Skip to main content

LINDSEY v. CLINCH COUNTY GLASS INC

Reset A A Font size: Print

Court of Appeals of Georgia.

LINDSEY et al. v. CLINCH COUNTY GLASS, INC. et al.

No. A11A1313.

Decided: September 14, 2011

John Craig Cotton, Saleem David Dennis, for Lindsey. William H. Hedrick, for Clinch County Glass, Inc.

Appellants Rebecca Joyann Lindsey and Ted Lindsey brought suit against appellees William Holtzclaw and Clinch County Glass, Inc. after Holtzclaw's truck collided with Rebecca Lindsey's vehicle while she was stopped at a red light, causing her to strike the vehicle in front of her. In addition to seeking general and special damages for Rebecca Lindsey's alleged injuries and loss of consortium, the Lindseys also asserted a claim for punitive damages. The defendants filed a motion for partial summary judgment on the punitive damages claim, and the trial court granted the motion as to that claim only. The Lindseys appeal.

The pertinent facts are undisputed. At the time of the accident, Holtzclaw was the principal of Clinch County Glass, which is a glass installation company. Holtzclaw spent about eight to ten hours of his working day driving; he traveled approximately 100,000 miles a year. Holtzclaw often used his phone while driving and had installed a desk in his truck and mounted his phone on the desk, allowing him to talk hands free into a speakerphone.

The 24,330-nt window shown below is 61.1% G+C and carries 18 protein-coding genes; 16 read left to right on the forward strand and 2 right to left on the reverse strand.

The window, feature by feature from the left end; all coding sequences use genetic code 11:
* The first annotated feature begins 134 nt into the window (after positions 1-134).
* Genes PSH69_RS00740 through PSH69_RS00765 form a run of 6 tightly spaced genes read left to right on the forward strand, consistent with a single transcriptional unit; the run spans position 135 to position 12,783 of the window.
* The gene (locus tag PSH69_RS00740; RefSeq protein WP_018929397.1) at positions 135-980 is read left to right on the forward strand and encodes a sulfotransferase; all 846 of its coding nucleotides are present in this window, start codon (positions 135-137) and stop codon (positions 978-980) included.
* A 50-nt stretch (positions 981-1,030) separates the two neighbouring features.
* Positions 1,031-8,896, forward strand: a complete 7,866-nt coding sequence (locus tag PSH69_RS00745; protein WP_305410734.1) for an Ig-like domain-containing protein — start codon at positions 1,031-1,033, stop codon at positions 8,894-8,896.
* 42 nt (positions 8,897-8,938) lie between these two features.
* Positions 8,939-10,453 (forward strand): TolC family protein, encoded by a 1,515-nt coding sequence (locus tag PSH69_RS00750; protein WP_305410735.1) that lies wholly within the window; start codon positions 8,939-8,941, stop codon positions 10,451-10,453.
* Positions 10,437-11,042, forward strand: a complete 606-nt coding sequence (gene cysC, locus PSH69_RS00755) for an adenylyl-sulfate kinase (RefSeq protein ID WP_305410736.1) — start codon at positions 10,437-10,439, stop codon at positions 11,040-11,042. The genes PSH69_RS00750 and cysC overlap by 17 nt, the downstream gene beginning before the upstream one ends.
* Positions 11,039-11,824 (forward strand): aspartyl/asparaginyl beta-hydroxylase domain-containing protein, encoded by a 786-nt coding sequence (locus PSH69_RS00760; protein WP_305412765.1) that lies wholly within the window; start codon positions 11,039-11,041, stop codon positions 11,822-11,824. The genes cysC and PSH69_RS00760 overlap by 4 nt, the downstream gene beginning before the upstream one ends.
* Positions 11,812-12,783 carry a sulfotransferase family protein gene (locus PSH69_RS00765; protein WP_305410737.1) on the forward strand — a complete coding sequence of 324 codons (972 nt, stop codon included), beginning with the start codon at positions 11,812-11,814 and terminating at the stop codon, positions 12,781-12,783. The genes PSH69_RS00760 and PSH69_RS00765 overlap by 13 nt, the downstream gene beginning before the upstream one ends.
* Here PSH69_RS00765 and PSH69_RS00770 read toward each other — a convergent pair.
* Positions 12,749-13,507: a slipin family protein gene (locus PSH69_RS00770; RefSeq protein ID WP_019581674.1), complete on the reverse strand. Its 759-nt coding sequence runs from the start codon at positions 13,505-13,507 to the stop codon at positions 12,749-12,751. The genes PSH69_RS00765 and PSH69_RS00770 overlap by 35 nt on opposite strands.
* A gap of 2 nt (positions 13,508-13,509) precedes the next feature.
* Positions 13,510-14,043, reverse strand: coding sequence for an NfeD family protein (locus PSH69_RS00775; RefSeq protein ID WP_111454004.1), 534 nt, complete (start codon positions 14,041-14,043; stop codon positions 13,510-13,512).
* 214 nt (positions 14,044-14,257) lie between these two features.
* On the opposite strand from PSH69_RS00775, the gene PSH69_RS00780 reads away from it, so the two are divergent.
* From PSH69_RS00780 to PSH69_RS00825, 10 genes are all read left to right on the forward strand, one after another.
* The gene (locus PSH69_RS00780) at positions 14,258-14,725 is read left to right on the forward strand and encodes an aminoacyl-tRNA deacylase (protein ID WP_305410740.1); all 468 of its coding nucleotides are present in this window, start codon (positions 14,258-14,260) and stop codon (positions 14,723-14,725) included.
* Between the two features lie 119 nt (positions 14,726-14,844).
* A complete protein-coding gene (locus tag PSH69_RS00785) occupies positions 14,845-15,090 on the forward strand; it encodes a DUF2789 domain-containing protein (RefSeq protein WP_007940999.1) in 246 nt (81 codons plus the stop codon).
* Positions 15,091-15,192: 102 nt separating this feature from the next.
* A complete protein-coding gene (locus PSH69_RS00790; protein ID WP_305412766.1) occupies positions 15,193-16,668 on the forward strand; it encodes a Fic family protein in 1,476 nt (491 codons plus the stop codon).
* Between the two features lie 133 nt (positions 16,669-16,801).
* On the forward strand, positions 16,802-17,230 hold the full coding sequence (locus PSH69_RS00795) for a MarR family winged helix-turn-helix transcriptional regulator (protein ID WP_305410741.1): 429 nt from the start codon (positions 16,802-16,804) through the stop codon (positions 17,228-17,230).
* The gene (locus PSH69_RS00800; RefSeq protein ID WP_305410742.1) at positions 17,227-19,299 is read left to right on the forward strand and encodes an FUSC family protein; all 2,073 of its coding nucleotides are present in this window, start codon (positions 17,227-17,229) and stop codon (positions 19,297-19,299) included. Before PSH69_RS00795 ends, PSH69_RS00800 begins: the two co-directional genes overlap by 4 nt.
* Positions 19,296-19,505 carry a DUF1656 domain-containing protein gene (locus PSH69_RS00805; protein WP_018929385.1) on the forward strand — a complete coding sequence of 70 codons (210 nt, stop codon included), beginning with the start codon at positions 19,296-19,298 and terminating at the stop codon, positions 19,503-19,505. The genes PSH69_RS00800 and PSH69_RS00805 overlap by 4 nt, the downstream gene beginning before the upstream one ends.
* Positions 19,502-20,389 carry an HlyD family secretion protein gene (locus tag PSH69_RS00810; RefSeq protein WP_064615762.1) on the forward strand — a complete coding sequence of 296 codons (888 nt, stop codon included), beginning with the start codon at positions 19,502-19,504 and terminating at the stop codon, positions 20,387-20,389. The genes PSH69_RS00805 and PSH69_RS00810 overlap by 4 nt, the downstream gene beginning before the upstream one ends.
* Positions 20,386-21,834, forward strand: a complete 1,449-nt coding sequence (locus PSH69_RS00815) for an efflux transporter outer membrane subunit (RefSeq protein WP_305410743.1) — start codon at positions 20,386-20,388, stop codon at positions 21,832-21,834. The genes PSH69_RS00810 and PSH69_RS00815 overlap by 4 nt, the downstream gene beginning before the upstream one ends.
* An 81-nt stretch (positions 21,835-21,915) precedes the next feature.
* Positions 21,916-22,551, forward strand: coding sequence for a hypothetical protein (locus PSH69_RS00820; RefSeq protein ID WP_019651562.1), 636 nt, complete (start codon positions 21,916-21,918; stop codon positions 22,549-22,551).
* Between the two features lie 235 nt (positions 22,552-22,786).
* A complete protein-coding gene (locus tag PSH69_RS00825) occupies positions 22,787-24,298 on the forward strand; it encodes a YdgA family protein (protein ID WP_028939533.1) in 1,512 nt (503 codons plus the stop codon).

At the time of the accident, Holtzclaw was driving his truck to meet a contractor and had started manually searching for a number to call after completing another call. Because he was being inattentive, he failed to notice that traffic was stopped at a red light in front of him until it was too late to avoid colliding with Rebecca's car. Holtzclaw admitted to the responding officer that he was looking for a number on his phone at the time of the collision and not paying attention; defendants admitted being at fault for the collision in the answer they filed to the complaint.

In Georgia, “[p]unitive damages may be awarded only in such tort actions in which it is proven by clear and convincing evidence that the defendant's actions showed willful misconduct, malice, fraud, wantonness, oppression, or that entire want of care which would raise the presumption of conscious indifference to consequences.” OCGA § 51–12–5.1(b). And it is well settled that “negligence, even gross negligence, is inadequate to support a punitive damages award․ Something more than the mere commission of a tort is always required for punitive damages. There must be circumstances of aggravation or outrage.” (Punctuation and citations omitted.) Brooks v. Gray, 262 Ga.App. 232, 232–233(1) (585 S.E.2d 188) (2003). In cases involving automobile collisions, punitive damages are authorized when the accident results from a pattern or policy of dangerous driving, such as excessive speeding or driving while intoxicated, but not when a driver simply violates a rule of the road. Id.; Miller v. Crumbley, 249 Ga.App. 403, 405 (548 S.E.2d 657) (2001); Carter v. Spells, 229 Ga.App. 441, 442 (494 S.E.2d 279) (1997).